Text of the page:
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Creepback (or creep-back) is the tendency of bomber aircraft using optical bombsights to release their weapons aimed at target markers before time, leading to a gradual spread backwards along the bombing path of the concentration of bombing. It was a particularly noted phenomenon of the Royal Air Force's Bomber Command night attacks during World War II.

The most dangerous time of a bombing raid in World War II was during the bombing run, the approach to the target. The bomber pilot was required to hold the aircraft straight and level, unable to take evasive action in the face of fierce enemy air defences over the target, including searchlights, night fighters and anti-aircraft fire. The temptation was strong for the bomber crew to 'flinch' and release their bombs slightly before reaching the target indicator flares that marked the aiming point. The fires started by the short bombs tended to be used as an aiming point by subsequent crews, who in turn also dropped their bomb loads slightly short. The result was that "the bombing inevitably crept back along the line of the bomb run."[1]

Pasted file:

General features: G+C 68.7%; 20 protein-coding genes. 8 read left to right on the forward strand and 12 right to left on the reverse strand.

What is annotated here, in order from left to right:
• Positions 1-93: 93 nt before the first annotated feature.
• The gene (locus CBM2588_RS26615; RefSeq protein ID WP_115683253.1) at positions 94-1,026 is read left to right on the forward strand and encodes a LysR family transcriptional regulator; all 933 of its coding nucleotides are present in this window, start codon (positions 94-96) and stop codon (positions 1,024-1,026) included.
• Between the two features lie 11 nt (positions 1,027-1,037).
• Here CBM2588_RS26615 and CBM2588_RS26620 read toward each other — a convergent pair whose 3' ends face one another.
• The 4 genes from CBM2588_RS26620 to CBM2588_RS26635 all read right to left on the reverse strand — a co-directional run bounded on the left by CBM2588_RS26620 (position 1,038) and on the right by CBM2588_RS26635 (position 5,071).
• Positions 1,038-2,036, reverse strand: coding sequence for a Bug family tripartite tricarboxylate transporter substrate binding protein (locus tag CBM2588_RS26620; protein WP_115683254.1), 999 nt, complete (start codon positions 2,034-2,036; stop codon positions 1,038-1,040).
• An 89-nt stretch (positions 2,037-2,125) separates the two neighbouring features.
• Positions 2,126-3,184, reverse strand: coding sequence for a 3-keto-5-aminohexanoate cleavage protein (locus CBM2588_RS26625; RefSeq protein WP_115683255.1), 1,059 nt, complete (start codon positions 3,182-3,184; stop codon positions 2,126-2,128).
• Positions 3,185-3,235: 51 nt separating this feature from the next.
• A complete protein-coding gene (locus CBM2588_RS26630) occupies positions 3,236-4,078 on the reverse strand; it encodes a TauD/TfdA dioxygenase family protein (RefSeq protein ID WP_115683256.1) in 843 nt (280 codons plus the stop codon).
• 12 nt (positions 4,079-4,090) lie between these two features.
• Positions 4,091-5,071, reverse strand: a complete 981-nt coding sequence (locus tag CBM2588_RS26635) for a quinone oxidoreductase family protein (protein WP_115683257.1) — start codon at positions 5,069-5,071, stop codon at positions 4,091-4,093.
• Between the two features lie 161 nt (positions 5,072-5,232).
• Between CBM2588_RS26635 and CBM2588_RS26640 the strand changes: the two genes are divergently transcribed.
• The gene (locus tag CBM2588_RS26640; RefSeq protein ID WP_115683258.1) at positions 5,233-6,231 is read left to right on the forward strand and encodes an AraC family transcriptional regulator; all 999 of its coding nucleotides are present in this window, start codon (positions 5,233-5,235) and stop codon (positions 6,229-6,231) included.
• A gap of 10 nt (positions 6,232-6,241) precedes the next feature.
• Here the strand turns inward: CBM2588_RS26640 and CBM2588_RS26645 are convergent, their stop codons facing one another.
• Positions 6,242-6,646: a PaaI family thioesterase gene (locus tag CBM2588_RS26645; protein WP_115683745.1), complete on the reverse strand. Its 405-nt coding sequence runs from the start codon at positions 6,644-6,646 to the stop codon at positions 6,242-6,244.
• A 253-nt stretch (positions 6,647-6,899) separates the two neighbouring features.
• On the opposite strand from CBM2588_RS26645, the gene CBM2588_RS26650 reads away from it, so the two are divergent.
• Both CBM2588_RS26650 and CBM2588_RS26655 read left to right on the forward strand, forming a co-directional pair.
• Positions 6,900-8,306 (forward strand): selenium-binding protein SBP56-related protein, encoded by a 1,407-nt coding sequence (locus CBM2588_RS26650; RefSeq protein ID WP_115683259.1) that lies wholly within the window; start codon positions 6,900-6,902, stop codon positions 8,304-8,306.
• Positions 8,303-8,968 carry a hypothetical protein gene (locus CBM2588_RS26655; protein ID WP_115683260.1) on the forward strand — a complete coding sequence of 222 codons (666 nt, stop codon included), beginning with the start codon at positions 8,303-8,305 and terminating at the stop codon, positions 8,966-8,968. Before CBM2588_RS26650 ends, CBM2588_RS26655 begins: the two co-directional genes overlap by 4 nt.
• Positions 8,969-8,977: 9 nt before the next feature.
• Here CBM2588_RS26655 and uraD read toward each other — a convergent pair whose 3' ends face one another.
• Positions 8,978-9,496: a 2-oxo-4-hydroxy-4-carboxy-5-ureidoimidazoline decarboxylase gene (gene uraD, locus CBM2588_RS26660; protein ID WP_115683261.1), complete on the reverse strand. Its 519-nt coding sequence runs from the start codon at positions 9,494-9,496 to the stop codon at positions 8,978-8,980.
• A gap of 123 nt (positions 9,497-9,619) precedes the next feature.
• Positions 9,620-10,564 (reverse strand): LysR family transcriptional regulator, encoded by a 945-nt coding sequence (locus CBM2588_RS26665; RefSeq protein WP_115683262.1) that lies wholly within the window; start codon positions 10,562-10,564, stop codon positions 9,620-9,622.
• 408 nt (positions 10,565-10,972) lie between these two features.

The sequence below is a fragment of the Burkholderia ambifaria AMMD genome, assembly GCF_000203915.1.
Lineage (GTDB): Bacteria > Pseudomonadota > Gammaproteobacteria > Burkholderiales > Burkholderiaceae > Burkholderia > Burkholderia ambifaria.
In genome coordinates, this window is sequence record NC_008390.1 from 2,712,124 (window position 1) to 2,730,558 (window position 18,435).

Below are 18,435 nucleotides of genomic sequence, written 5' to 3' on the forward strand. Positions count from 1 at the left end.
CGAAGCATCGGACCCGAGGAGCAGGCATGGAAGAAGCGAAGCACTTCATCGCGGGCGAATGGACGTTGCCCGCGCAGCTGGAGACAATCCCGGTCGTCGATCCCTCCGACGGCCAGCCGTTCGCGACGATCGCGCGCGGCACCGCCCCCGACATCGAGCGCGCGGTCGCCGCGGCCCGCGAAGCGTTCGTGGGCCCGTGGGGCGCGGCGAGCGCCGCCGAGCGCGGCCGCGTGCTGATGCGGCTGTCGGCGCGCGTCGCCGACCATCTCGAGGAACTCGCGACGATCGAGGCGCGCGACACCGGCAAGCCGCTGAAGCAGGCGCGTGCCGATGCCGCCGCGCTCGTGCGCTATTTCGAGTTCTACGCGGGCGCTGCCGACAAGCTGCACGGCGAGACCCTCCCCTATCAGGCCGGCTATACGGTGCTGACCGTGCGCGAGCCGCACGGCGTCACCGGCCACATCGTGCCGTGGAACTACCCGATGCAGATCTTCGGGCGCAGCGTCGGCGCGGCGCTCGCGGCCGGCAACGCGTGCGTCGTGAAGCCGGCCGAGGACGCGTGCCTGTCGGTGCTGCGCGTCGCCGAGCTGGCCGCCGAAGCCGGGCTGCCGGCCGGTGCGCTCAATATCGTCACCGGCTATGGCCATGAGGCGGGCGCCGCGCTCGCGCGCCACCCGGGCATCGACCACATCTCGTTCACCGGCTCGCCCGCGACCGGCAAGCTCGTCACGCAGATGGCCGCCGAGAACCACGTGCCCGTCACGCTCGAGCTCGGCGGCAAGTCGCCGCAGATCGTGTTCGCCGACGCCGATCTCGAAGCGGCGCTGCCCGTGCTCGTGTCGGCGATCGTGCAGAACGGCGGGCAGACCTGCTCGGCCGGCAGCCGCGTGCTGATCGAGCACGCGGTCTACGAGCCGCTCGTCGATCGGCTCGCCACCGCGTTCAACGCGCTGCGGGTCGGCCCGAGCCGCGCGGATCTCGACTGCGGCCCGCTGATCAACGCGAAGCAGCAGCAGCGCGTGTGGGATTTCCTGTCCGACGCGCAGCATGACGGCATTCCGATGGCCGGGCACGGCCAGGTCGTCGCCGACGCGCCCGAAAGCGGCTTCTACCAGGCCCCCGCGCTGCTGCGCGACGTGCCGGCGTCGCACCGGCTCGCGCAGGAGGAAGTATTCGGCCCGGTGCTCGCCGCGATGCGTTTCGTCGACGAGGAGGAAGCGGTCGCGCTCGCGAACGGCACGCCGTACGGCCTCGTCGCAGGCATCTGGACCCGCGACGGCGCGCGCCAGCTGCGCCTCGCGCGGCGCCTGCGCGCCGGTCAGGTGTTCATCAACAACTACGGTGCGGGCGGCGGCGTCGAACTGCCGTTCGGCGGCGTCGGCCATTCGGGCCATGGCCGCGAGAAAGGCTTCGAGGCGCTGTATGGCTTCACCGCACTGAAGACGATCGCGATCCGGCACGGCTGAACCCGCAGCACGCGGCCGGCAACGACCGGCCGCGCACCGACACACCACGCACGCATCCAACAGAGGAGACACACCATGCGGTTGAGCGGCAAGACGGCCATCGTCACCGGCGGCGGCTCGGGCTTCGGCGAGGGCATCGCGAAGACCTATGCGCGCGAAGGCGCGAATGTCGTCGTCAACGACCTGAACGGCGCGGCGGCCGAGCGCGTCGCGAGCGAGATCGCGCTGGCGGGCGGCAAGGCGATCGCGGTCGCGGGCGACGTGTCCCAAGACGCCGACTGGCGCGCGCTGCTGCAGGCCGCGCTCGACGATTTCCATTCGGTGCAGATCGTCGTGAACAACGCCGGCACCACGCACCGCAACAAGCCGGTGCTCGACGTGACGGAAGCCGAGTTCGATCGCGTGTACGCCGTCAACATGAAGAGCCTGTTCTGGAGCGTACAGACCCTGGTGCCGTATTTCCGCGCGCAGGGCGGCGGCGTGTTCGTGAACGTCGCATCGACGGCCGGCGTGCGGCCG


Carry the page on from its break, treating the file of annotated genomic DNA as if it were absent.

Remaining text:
The problem was further exacerbated by the need to re-mark the target with flares as the original markers were extinguished or hidden by smoke and flame. The marker aircraft were also susceptible to creepback, which accelerated the effect on subsequent waves of bombers.

The RAF could find no effective counter to the problem of Creepback, and eventually incorporated it into their mission planning.[2] The initial aiming point for a bombing raid would be set on the far side of the target as the bomber stream approached, allowing the bombing pattern to 'creep back' across the target, which was usually an industrial or residential district of a city.

Creepback may not have been so pronounced during American day bombing raids, because the large, tightly-packed American bomber formations dropped their bombs together when the formation leader's aircraft bombed. In the British bomber stream tactic, by contrast, each aircraft bombed independently while flying at a set height and course.

See also[edit]


  • Hastings, Max 1979, Bomber Command, Michael Joseph.
  • Middlebrook, Martin 1980, The Battle of Hamburg, Allen Lane.


  1. ^ Middlebrook, p99
  2. ^ Middlebrook, p100